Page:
What does this mean for your business? When you’re looking for areas to cut, start at the top. How much are your senior managers making, and could wage or benefit cuts there ease the economic burden you’re facing? When the brunt of the impact takes place at the top, it can help reductions at the bottom go over more smoothly.
As you communicate pay cuts to employees, it’s natural for them to experience some level of change resistance, fear and uncertainty. This is why an organizational change management plan is essential. This plan should focus on transparent communication. It should outline the audience and timing of your messages, and it should equip your managers with the resources they need to lead change within their departments.
3. Scale Back Production
It’s a simple formula, but not always easy to implement: When you don’t produce as much, you don’t need as much. One way to cut operational costs as quickly as possible is to scale back production to the bare necessities.
To determine which product line, sales region or customer segment to eliminate, ask these questions:
- Which programs involve a significant amount of work but only support a portion of our company?
- Are any programs inherently unprofitable?
- Are any programs less profitable than our company average?
You might find that you need to shut down certain manufacturing plants altogether during a crisis – to both save money and protect workers from the pandemic. In other cases, saving money might entail selling certain assets or trying to get a portion of your business acquired.
4. Renegotiate Vendor and Supplier Contracts
Sometimes, the answer to this challenge lies outside of your internal team. Consider the contracts you have in place along your supply chain, including those with your vendors and suppliers. Depending on the status of those relationships, you might be able to reach out to those points of contact and negotiate a better deal.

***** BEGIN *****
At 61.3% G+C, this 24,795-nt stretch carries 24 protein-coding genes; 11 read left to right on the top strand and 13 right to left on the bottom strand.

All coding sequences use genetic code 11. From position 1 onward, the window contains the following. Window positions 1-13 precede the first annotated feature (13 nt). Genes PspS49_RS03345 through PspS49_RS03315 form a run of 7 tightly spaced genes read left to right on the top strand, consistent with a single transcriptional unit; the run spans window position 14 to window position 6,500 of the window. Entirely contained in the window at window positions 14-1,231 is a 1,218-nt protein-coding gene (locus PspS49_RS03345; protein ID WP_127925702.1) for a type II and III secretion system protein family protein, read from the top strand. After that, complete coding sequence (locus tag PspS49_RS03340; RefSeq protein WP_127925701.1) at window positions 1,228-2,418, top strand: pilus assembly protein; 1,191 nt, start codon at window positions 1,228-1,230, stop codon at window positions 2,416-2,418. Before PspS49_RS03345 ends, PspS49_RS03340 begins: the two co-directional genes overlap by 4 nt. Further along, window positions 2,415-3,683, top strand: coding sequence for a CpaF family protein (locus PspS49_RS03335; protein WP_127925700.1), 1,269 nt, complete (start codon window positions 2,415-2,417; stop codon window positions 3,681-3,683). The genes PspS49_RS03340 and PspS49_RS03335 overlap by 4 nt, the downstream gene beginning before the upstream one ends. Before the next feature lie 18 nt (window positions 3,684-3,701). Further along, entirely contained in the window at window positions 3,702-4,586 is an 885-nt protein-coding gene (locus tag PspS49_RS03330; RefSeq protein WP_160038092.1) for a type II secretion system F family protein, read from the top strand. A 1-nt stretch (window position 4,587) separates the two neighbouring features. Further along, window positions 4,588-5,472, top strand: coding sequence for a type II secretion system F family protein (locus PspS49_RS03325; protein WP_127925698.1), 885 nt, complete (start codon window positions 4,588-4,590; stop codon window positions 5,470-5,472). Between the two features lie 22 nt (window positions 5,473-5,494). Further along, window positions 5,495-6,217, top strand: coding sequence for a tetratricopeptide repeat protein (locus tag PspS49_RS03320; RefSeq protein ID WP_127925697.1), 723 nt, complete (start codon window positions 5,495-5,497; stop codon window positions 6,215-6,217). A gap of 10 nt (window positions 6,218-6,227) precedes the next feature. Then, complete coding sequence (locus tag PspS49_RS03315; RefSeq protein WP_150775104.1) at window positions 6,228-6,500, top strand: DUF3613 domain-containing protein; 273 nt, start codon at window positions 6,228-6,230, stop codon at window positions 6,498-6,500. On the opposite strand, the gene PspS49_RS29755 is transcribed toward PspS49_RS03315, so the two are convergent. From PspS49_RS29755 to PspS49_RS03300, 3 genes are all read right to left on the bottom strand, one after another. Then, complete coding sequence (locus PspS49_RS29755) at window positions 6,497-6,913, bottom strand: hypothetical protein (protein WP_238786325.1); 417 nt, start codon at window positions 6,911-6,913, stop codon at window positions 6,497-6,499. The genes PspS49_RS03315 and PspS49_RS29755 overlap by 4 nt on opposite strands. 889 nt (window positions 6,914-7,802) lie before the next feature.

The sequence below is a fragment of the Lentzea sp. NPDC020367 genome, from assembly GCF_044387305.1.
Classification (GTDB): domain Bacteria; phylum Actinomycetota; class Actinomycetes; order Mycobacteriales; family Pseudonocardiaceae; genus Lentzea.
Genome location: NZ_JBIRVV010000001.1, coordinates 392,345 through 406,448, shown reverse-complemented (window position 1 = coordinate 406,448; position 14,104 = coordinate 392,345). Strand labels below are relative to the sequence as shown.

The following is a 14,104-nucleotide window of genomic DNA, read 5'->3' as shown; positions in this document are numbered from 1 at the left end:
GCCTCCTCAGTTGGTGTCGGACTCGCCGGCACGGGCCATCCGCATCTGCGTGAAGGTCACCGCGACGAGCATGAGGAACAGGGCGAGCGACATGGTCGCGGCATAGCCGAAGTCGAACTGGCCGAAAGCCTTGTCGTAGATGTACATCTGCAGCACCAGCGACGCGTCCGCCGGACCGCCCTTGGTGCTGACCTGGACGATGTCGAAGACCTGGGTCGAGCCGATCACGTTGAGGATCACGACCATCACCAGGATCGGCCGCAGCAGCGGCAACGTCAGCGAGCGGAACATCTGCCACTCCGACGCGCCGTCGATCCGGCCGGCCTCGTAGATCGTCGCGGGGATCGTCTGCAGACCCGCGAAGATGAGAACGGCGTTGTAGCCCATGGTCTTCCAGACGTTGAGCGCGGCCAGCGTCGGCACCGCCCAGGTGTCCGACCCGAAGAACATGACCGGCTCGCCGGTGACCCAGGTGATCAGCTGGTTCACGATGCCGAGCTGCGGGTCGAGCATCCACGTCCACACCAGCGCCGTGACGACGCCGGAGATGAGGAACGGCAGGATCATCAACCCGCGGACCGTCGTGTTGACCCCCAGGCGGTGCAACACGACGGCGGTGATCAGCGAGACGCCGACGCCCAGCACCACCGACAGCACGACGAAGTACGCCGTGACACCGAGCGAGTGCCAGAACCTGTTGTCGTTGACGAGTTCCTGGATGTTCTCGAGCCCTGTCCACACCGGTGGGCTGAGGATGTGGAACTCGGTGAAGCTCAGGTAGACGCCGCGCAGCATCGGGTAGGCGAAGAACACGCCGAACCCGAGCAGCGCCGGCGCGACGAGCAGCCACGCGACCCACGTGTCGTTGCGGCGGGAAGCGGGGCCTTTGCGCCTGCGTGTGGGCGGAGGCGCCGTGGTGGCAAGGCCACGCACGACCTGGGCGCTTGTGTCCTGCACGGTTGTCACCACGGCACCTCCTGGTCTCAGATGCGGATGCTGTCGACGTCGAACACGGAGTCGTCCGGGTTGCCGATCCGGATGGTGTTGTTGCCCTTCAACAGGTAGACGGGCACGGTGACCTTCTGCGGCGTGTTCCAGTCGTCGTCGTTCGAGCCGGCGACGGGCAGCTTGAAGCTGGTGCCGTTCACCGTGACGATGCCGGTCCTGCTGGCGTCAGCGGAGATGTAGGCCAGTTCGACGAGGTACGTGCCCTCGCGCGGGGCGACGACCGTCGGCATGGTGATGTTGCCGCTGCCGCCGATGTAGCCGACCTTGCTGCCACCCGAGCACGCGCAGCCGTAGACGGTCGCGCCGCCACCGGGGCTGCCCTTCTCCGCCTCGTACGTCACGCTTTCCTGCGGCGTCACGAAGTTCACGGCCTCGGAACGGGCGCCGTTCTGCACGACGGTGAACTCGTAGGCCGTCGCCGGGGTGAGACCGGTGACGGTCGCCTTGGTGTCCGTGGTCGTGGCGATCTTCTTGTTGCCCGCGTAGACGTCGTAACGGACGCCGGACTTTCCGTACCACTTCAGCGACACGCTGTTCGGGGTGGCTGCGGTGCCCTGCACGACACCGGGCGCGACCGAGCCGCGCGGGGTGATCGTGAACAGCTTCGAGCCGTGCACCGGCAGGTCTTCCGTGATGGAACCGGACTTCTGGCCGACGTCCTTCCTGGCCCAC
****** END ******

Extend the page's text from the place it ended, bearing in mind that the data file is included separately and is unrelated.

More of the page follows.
To increase your odds of approval, be as prepared as possible when you make the call. Deliver market data to back up your points and try to focus on the positives. Remind them you’re calling to do more than cut costs – a more favorable contract can help increase your future order capacity, build your long-term relationship and could even extend your contract length.
5. Become More Efficient
Finally, look for ways that you can simply become more cost-aware and efficient. This might mean evaluating current employee assignments to see if certain workers would be more productive in a different department. Or it might mean developing a new digital strategy.
If you do decide to ramp up your digital strategy, make sure your workforce is ready to embrace new technology. A key component of strategic human capital management is helping employees embrace new and innovative ways of working through change management communication and training.
New technology inevitably starts a discussion about business processes, so it’s important to dedicate time to business process reengineering before you select technology. Improving your processes can help you reduce costs, quicken cycle times and keep layoffs off the table.
Avoiding Layoffs and Keeping Your Organization Intact
In a time of financial crisis, layoffs are one of the first options that managers consider. While the move can be beneficial for some companies, it can set others up for even further decline.
That’s why it’s important to weigh these alternatives to layoffs. By examining your budget from every angle, you may find areas you can strategically change.
Panorama’s business turnaround consultants have expertise in business crisis management and provide financial restructuring services as well as operations management consulting. Request a free consultation below.